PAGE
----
The words, phrases and thoughts that come into one’s head when lying awake in the dark hours of early morning can be very odd and peculiar and make one wonder how in the love of god such and such came along. The old man’s complaint, as Statia, a companion of my working days, used call the enlarged prostate common in older men, wakes me at night to go to the toilet. Generally, it impinges on my sleep no more than a quick turnover and it is something I do almost in my sleep. Last night was one of the exceptions and I lingered awake for a long time with the words “Yes, we’ll gather at the river, the beautiful, the beautiful river” ringing around in my mind along with images, gleaned from old Western films, of religious groups – for some reason, down-trodden, suffering people – singing with an air of suffering in this life but feeling assured of eternal happiness and salvation. My cynical irreligious mind now says that they were disappointed in that hope and the afterlife was no….well, was nothing at all.
Of course, when one lies awake like this at night, with a silly jingle clattering around the brain, one attempts to bring some semblance of sense and understanding to the situation and I wondered what had prompted it. I eventually made some sense of it, at least enough sense to settle my mind and sufficient to allow me drift back to sleep again. We had visited Mount Usher Garden in Ashford, Co. Wicklow, on Monday and, of course, at this time of year it is the autumn colour and especially its reflections in the River Vartry which is the attraction. While we might visit these gardens at various times of the year, we make a point of visiting in spring when there are carpets of the blue Scilla biflora and Anemone nemerosa (Wood anemone) and again in autumn for the display of colour – one might even regard it as a place of pilgrimage on these occasions. Would this be enough to bring the religious hymn to mind? The explanation was enough to allow me drift off to sleep again so it has that to its credit and that was sufficient for the occasion.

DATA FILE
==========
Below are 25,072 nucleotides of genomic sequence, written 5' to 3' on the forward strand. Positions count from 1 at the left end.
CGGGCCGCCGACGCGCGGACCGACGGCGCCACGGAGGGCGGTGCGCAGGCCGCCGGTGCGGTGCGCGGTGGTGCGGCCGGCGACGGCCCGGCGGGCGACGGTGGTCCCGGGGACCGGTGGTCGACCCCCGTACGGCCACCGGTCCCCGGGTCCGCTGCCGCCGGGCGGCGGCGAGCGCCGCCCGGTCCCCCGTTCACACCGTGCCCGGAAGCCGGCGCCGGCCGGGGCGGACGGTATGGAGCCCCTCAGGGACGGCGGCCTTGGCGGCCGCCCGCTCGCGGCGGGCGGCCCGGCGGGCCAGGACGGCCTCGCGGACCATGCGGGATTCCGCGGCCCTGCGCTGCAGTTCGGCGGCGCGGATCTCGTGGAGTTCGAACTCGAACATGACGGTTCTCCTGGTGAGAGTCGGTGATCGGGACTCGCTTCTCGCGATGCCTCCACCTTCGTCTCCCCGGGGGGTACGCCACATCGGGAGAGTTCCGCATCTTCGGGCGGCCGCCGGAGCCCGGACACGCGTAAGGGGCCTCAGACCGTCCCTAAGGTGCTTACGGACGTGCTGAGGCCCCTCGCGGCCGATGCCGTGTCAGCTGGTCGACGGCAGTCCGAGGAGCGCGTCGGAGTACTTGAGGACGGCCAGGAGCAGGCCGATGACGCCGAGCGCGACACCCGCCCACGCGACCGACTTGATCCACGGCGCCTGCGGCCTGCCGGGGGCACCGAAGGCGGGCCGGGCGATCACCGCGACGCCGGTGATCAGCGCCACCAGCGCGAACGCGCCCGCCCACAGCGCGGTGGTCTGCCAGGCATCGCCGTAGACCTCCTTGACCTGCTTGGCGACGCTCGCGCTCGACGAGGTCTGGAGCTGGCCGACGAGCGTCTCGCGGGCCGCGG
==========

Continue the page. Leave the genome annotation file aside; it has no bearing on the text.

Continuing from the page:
So, let’s all gather at the river and enjoy the views:
The river views, despite the fact that two fallen large trees and a dead conifer obscured the view to a degree, are undoubtedly the highlight of the garden at Mount Usher but there are other areas of interest. The garden has exceptional collections of Eucalyptus, Eucryphia and Nothofagus along with other excellent specimen trees through the gardens – the Montezuma Pines on the river bank are spectacular. Nonetheless, it isn’t a garden without its faults and the upper areas of the garden which might generously be described as “Robinsonian” seem to slipping towards neglect and lack of attention – perhaps, gathering at the river really is the best idea!
Let’s have a look around other areas of the garden away from the river:
The colchicums always attract my attention at this time of year. I imagine they must have been planted many years ago as they appear naturalised in grassy areas now and look very beautiful. The single white colchicums are most likely C. speciosum ‘Album’ while the double pink is almost certainly, C. ‘Waterlily’. I wouldn’t be sure of the other – perhaps, C. speciosum ‘Atrorubens’:
And, finally, a few other flowers which caught my eye on the day:
If you would like information on the gardens you can visit the Mount Usher Visitor Guide or the Discover Ireland entry for the gardens and, if you are awake late some night, you might like the full text of that hymn and some background information on its author – whose father came from Northen Ireland, by the way!: Shall We Gather at the River by Robert Lowry